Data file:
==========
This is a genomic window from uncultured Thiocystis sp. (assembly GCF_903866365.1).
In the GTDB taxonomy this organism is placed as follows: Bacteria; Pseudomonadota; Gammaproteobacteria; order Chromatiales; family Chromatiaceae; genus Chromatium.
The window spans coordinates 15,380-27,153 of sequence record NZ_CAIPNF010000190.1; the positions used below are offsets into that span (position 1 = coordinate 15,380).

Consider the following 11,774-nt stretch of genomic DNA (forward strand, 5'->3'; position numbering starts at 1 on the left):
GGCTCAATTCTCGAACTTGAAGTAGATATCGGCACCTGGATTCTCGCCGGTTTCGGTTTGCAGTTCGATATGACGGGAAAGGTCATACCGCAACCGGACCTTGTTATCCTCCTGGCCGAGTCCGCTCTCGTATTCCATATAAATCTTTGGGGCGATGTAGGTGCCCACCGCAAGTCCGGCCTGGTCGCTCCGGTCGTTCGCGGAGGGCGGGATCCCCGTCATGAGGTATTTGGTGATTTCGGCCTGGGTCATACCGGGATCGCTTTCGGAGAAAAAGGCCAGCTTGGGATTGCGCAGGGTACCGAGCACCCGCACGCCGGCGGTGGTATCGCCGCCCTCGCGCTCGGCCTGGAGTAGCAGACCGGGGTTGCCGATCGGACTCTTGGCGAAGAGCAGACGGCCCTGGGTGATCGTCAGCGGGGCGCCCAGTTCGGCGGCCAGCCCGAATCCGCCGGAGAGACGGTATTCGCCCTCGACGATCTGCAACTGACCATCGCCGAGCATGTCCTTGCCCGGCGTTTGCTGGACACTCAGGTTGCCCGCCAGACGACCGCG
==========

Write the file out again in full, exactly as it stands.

This is a genomic window from uncultured Thiocystis sp. (assembly GCF_903866365.1).
In the GTDB taxonomy this organism is placed as follows: Bacteria; Pseudomonadota; Gammaproteobacteria; order Chromatiales; family Chromatiaceae; genus Chromatium.
The window spans coordinates 15,380-27,153 of sequence record NZ_CAIPNF010000190.1; the positions used below are offsets into that span (position 1 = coordinate 15,380).

Consider the following 11,774-nt stretch of genomic DNA (forward strand, 5'->3'; position numbering starts at 1 on the left):
GGCTCAATTCTCGAACTTGAAGTAGATATCGGCACCTGGATTCTCGCCGGTTTCGGTTTGCAGTTCGATATGACGGGAAAGGTCATACCGCAACCGGACCTTGTTATCCTCCTGGCCGAGTCCGCTCTCGTATTCCATATAAATCTTTGGGGCGATGTAGGTGCCCACCGCAAGTCCGGCCTGGTCGCTCCGGTCGTTCGCGGAGGGCGGGATCCCCGTCATGAGGTATTTGGTGATTTCGGCCTGGGTCATACCGGGATCGCTTTCGGAGAAAAAGGCCAGCTTGGGATTGCGCAGGGTACCGAGCACCCGCACGCCGGCGGTGGTATCGCCGCCCTCGCGCTCGGCCTGGAGTAGCAGACCGGGGTTGCCGATCGGACTCTTGGCGAAGAGCAGACGGCCCTGGGTGATCGTCAGCGGGGCGCCCAGTTCGGCGGCCAGCCCGAATCCGCCGGAGAGACGGTATTCGCCCTCGACGATCTGCAACTGACCATCGCCGAGCATGTCCTTGCCCGGCGTTTGCTGGACACTCAGGTTGCCCGCCAGACGACCGCG